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Comparison of Autologous Full-Thickness Gingiva and Skin Substitutes for Wound Healing

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Ideally tissue-engineered products should maintain the characteristics of the original tissue. For example, skin represents orthokeratinized epithelium and oral gingiva represents parakeratinized epithelium. The aim of this study was to develop an autologous full-thickness gingiva substitute suitable for clinical applications and to compare it with our autologous full-thickness skin substitute that is routinely used for healing chronic wounds. Autologous full-thickness skin and gingiva substitutes were constructed under identical culture conditions from 3-mm punch biopsies isolated from the upper leg or gingiva tissue, respectively. Both consisted of reconstructed epithelia on acellular dermis repopulated with fibroblasts. To compare the characteristics of the original and reconstructed tissue, differential morphological observations and expression of differentiation markers (keratins 6, 10, and 17 and stratum corneum precursors involucrin, loricrin, and SKALP) were determined. Skin and gingiva substitutes were transplanted onto therapy-resistant leg ulcers or tooth extraction sites in order to determine their effects on wound healing. The tissue-engineered constructs maintained many of the differential histological and immunohistochemical characteristics of the original tissues from which they were derived. The skin substitute was orthokeratinized, and the gingiva substitute was parakeratinized. Transplantation of skin (n = 19) and gingiva substitutes (n = 3) resulted in accelerated wound healing with no adverse effects. As identical culture systems were used to generate both the skin and gingiva substitutes, the differences observed in tissue (immuno)histology can be attributed to intrinsic properties of the tissues rather than to environmental factors (e.g., air or saliva). This study emphasizes the importance of closely matching donor sites with the area to be transplanted. Our results represent a large step forward in the area of clinical applications in oral tissue engineering, which have until now greatly lagged behind skin tissue engineering.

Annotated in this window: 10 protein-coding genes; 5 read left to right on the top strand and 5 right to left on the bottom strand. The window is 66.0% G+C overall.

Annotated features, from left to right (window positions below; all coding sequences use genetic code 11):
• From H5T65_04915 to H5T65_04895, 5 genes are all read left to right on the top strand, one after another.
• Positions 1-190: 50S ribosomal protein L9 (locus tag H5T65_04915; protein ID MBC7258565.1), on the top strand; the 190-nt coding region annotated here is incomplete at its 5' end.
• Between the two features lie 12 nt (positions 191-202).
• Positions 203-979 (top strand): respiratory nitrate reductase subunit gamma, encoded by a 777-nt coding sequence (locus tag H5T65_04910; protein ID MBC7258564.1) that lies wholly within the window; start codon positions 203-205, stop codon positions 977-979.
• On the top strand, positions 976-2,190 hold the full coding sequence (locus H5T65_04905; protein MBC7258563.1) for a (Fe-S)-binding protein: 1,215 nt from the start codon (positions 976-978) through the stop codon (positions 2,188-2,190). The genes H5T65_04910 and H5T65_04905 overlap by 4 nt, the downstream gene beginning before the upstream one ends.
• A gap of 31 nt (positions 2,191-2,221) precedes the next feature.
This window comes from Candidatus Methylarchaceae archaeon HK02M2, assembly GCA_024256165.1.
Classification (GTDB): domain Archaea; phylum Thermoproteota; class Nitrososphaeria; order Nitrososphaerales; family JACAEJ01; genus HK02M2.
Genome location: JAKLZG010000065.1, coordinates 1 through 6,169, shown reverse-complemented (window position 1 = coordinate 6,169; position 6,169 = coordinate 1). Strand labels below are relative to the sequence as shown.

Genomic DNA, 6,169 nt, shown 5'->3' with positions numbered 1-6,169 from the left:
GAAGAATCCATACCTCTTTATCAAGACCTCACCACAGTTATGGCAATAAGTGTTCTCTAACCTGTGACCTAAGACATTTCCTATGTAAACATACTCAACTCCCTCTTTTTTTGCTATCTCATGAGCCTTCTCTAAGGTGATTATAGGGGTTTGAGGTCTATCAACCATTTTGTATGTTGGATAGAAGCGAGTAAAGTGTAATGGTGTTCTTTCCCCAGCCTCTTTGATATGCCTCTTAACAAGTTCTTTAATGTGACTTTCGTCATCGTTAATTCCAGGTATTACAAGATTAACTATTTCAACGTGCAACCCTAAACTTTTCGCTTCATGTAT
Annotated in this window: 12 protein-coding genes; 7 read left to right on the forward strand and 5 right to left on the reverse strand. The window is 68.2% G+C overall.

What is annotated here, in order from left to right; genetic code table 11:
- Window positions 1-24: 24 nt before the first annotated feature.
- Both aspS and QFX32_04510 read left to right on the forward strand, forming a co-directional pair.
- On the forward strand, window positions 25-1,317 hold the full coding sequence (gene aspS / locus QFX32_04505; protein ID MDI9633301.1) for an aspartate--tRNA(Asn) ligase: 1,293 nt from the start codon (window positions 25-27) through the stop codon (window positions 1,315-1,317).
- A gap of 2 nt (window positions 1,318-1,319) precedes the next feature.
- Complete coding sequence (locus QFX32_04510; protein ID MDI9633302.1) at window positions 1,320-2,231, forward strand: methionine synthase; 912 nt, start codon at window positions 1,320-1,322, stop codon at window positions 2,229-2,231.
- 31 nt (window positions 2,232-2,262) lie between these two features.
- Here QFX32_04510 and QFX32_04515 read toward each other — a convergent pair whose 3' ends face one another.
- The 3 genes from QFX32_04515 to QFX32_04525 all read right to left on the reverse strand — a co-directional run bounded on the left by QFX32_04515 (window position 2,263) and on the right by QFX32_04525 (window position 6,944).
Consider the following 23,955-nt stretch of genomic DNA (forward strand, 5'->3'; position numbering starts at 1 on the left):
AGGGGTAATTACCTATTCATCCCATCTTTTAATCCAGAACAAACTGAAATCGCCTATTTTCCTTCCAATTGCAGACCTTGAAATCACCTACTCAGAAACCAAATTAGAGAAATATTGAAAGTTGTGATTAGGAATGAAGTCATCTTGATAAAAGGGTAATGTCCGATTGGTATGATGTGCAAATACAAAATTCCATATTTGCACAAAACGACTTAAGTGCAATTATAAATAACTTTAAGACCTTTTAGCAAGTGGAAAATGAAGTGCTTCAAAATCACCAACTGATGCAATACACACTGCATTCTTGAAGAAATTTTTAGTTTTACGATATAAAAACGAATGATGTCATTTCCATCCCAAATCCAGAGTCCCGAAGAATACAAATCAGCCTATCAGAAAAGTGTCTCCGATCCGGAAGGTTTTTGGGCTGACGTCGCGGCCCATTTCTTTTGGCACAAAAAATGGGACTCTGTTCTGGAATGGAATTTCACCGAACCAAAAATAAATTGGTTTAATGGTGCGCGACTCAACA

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Keywords: Clinical application; Gingiva; Skin; Tissue engineering

Document Type: Research Article

Publication date: October 1, 2008

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